Forum for Science, Industry and Business

Sponsored by:     3M 
Search our Site:

 

Self-Inflicted Asymmetry

01.08.2012
Crystallization-induced asymmetric synthesis of nonracemic platinum(IV) polysulfide tris(chelate) complexes

Asymmetry of molecules can make the difference between a drug and a poison. It is therefore vital to control this parameter in synthesis. Polish researchers found how stirring a reaction mixture in the presence of suitable seeding crystals can strongly affect the products. They report their findings in the European Journal of Inorganic Chemistry.

Witold Rybak and co-workers at the University of Wroc³aw investigated the synthesis of a platinum(IV) polysulfide anionic complex (NH4)2[Pt(S5)3]•2H2O and observed that vigorous stirring during the preparation played a unique role in determining the properties of the product obtained. Without stirring, the product was racemic, its composition did not depend upon the reactants or on the crystals used for seeding.

When the reaction mixture was stirred vigorously during the whole synthesis in the presence of a particular seeding crystal, however, the properties of the product were surprisingly similar to those of the seeding crystal used. This observation and the accompanying study also led to the elucidation of the mechanism of this chiral synthesis.

Previously, the asymmetric transformation of the reaction product during crystallization was believed to determine the properties of the final product obtained; however, this assumption had not been able to explain some experimental observations. A closer study has now led to the recognition of the true mechanism: the reason behind the formation of a product of a certain configuration is a crystallization-induced autocatalytic asymmetric synthesis mechanism. The seeding crystal molecule catalyzes the formation of more molecules of its own kind.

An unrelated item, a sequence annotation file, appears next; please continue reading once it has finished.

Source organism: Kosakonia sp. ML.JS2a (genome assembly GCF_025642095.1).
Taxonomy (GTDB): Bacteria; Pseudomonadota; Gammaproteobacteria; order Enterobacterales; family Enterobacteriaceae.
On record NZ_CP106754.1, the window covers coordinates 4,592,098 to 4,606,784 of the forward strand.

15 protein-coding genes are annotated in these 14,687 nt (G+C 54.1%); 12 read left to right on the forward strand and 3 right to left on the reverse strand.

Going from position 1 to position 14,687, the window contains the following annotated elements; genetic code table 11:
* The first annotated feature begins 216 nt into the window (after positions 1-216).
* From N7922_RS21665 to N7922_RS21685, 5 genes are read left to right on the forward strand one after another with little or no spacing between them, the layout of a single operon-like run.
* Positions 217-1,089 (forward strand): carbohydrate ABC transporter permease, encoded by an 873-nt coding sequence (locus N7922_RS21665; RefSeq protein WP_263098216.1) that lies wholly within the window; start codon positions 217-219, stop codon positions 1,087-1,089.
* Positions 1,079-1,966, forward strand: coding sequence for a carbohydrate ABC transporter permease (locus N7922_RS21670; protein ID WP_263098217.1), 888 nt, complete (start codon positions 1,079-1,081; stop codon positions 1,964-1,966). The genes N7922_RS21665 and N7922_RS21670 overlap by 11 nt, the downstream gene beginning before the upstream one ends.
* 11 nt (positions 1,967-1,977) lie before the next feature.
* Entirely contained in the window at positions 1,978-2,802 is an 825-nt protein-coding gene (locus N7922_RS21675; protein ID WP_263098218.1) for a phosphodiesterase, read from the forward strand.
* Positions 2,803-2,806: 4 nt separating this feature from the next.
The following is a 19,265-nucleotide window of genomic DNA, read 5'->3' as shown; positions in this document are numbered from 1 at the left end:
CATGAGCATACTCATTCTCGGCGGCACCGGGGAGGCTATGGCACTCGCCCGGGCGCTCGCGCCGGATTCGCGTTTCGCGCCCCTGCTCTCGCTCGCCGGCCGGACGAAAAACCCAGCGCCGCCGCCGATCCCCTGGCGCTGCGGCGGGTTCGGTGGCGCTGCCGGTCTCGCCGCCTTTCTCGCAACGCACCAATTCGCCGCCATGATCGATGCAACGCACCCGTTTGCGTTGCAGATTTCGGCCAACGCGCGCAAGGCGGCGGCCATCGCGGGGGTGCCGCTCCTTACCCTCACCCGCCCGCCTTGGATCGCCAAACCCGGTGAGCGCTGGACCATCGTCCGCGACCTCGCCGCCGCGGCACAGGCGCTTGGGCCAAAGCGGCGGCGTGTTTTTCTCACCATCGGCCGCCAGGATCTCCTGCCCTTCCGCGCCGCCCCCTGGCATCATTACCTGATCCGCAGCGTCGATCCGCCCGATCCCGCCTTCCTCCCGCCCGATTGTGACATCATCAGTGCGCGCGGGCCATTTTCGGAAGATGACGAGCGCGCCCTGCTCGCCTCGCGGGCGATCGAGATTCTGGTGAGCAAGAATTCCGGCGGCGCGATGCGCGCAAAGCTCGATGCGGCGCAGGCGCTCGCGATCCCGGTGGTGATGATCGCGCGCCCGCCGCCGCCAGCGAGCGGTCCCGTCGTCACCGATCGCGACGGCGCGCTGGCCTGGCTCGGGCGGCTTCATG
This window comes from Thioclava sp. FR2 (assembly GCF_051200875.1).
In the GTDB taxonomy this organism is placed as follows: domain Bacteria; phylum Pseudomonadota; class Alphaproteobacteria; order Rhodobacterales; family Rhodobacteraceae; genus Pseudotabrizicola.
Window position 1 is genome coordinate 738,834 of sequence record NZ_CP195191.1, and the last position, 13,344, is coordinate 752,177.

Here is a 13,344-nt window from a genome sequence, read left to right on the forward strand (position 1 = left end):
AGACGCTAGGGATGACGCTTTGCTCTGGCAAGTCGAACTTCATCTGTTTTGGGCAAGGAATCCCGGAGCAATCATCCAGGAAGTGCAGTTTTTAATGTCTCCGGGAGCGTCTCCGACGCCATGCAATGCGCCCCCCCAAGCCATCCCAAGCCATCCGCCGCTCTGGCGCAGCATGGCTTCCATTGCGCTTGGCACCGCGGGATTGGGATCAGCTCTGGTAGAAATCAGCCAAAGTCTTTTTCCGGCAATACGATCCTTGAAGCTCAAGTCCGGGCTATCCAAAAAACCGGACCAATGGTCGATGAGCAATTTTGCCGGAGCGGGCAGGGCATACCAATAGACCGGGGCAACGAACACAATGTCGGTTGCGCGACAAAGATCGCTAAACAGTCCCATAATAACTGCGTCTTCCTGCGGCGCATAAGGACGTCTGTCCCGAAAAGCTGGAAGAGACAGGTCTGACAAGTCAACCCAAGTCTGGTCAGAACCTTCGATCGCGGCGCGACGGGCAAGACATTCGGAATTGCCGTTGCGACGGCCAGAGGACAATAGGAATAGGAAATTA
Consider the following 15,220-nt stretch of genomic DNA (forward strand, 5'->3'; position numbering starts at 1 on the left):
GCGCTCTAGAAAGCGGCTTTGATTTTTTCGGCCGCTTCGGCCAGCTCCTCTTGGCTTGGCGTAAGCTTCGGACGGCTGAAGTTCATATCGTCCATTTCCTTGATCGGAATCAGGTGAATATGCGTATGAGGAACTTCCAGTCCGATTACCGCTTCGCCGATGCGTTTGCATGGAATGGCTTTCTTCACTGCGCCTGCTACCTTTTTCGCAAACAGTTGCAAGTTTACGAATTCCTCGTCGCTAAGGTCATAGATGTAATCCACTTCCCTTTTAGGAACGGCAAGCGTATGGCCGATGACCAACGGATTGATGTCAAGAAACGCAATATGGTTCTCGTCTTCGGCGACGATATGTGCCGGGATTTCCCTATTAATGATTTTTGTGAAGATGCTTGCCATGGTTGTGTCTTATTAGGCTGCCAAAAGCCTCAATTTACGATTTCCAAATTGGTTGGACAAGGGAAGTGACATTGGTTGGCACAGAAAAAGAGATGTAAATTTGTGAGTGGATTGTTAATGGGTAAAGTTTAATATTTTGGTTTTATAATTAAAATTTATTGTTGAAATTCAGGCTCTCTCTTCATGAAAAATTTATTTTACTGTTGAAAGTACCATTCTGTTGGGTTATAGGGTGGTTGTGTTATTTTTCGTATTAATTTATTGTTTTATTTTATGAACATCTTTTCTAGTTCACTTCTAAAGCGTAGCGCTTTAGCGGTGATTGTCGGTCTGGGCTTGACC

This discovery can be used to synthesize products of the desired chirality by selecting the seeding crystal with the right configuration and performing the synthesis under continuous stirring.

Author: Witold Rybak, Uniwersytet Wroc³awski (Poland), http://faculty.pages.wchuwr.pl/pracownik/WitoldRybak/en
Title: Crystallization-Induced Asymmetric Synthesis of Nonracemic Platinum(IV) Polysulfide Tris(chelate) Complexes

European Journal of Inorganic Chemistry , 2012, No. 23, Permalink to the article: http://dx.doi.org/10.1002/ejic.201200479

Witold Rybak | Wiley-VCH
Further information:
http://www.wiley-vch.de

More articles from Life Sciences:

nachricht Many cooks don't spoil the broth: Manifold symbionts prepare their host for any eventuality
14.10.2019 | Max-Planck-Institut für Marine Mikrobiologie

nachricht Diagnostics for everyone
14.10.2019 | Max-Planck-Institut für Kolloid- und Grenzflächenforschung

All articles from Life Sciences >>>

The most recent press releases about innovation >>>

Die letzten 5 Focus-News des innovations-reports im Überblick:

Im Focus: Novel Material for Shipbuilding

A new research project at the TH Mittelhessen focusses on the development of a novel light weight design concept for leisure boats and yachts. Professor Stephan Marzi from the THM Institute of Mechanics and Materials collaborates with Krake Catamarane, which is a shipyard located in Apolda, Thuringia.